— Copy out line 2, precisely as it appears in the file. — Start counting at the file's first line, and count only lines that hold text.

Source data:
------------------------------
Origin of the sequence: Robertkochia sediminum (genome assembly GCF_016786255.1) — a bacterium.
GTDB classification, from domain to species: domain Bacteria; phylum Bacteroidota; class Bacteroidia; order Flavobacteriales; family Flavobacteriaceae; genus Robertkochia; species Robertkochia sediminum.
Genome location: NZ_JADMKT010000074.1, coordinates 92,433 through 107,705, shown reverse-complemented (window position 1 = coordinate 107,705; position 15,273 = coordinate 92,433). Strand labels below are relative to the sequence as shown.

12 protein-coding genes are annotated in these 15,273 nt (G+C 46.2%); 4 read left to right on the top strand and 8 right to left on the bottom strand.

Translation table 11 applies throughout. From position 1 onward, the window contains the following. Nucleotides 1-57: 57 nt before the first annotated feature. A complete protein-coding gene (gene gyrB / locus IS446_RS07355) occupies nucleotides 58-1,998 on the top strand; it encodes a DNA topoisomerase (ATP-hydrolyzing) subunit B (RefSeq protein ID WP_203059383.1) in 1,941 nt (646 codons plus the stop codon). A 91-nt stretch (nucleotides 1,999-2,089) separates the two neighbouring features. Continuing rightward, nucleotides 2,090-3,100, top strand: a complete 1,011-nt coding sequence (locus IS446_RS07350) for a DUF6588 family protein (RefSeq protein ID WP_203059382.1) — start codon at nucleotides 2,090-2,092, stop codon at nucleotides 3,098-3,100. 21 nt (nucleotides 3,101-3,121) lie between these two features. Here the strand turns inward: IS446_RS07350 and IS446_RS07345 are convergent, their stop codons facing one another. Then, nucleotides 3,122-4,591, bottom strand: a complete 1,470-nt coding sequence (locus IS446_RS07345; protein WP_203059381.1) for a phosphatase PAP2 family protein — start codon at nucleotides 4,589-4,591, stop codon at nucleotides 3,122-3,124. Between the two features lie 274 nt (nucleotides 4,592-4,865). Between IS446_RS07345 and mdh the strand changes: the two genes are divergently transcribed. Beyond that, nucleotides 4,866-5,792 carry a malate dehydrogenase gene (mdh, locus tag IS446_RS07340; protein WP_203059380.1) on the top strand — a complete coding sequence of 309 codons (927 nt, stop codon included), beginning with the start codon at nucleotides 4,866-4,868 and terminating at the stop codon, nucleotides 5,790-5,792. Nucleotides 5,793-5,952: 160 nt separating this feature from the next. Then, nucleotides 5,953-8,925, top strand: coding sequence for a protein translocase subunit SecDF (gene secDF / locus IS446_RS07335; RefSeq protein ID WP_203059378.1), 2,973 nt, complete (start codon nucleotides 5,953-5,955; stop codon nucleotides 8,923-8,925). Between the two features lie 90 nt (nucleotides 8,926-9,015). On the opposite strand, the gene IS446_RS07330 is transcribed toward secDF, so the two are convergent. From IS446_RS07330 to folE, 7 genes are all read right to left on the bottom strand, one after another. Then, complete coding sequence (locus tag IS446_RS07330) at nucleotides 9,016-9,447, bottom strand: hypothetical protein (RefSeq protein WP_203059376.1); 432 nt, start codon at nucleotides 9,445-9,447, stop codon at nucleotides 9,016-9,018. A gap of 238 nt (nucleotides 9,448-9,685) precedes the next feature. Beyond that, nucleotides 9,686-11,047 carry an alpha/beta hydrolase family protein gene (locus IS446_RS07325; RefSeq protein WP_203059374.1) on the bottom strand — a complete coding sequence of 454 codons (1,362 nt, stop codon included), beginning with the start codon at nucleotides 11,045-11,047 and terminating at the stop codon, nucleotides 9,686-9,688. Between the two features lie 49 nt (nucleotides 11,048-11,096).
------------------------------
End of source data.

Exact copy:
GTDB classification, from domain to species: domain Bacteria; phylum Bacteroidota; class Bacteroidia; order Flavobacteriales; family Flavobacteriaceae; genus Robertkochia; species Robertkochia sediminum.